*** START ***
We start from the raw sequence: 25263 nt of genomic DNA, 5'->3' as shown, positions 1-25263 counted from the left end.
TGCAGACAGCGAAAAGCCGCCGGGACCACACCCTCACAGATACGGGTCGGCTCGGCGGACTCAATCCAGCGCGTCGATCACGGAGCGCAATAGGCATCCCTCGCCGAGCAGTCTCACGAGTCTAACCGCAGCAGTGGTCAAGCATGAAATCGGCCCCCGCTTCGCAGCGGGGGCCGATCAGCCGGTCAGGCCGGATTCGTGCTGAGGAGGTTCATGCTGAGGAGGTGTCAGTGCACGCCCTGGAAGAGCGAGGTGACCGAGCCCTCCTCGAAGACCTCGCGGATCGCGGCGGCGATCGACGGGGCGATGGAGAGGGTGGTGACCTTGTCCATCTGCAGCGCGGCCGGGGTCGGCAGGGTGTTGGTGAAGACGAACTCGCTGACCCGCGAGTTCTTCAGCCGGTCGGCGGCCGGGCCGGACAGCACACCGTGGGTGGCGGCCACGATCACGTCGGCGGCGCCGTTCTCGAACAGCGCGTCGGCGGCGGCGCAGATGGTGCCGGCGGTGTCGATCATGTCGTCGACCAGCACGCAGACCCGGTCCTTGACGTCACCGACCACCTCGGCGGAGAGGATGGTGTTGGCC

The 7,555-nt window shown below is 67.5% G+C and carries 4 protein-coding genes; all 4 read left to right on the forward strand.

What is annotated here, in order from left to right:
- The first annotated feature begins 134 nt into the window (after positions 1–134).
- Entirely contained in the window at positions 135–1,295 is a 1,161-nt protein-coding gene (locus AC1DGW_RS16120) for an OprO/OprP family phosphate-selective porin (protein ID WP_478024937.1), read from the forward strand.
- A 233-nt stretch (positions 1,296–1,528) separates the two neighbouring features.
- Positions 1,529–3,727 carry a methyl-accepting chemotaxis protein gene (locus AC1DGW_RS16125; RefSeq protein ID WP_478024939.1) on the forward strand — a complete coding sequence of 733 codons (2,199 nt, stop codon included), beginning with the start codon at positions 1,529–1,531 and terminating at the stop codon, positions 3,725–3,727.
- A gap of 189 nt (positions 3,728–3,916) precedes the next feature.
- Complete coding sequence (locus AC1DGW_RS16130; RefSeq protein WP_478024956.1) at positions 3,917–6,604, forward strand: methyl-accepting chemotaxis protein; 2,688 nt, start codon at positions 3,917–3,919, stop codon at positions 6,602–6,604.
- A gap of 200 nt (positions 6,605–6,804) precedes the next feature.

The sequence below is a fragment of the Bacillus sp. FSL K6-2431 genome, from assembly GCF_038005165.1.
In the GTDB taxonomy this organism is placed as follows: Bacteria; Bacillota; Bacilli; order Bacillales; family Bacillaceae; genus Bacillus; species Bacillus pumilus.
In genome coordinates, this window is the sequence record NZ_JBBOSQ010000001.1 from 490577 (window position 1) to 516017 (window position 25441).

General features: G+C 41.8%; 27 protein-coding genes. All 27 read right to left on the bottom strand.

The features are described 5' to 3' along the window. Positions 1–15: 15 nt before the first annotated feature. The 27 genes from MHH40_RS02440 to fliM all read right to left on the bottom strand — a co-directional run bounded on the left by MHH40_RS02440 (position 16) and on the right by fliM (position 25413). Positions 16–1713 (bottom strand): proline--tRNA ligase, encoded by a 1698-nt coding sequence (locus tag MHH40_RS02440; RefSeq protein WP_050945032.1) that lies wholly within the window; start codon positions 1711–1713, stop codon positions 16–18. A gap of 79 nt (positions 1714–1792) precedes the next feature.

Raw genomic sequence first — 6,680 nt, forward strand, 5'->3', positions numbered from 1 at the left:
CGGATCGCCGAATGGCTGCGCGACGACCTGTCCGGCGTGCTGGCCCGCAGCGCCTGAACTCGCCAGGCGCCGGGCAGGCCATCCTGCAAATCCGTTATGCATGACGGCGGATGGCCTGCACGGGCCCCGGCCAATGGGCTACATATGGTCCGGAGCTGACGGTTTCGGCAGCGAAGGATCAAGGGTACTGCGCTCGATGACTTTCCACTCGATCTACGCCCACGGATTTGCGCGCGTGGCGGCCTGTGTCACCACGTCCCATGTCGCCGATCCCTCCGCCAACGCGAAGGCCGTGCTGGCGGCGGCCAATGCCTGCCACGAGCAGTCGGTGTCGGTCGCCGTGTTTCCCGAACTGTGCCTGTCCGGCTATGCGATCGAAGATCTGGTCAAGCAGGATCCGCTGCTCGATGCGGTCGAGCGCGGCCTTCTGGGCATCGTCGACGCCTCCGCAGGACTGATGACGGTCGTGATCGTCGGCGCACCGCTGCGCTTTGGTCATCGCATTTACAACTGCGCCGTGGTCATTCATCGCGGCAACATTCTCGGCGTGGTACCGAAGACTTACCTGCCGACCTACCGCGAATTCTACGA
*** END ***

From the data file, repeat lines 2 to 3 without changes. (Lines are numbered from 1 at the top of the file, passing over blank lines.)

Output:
TGCAGACAGCGAAAAGCCGCCGGGACCACACCCTCACAGATACGGGTCGGCTCGGCGGACTCAATCCAGCGCGTCGATCACGGAGCGCAATAGGCATCCCTCGCCGAGCAGTCTCACGAGTCTAACCGCAGCAGTGGTCAAGCATGAAATCGGCCCCCGCTTCGCAGCGGGGGCCGATCAGCCGGTCAGGCCGGATTCGTGCTGAGGAGGTTCATGCTGAGGAGGTGTCAGTGCACGCCCTGGAAGAGCGAGGTGACCGAGCCCTCCTCGAAGACCTCGCGGATCGCGGCGGCGATCGACGGGGCGATGGAGAGGGTGGTGACCTTGTCCATCTGCAGCGCGGCCGGGGTCGGCAGGGTGTTGGTGAAGACGAACTCGCTGACCCGCGAGTTCTTCAGCCGGTCGGCGGCCGGGCCGGACAGCACACCGTGGGTGGCGGCCACGATCACGTCGGCGGCGCCGTTCTCGAACAGCGCGTCGGCGGCGGCGCAGATGGTGCCGGCGGTGTCGATCATGTCGTCGACCAGCACGCAGACCCGGTCCTTGACGTCACCGACCACCTCGGCGGAGAGGATGGTGTTGGCC

The 7,555-nt window shown below is 67.5% G+C and carries 4 protein-coding genes; all 4 read left to right on the forward strand.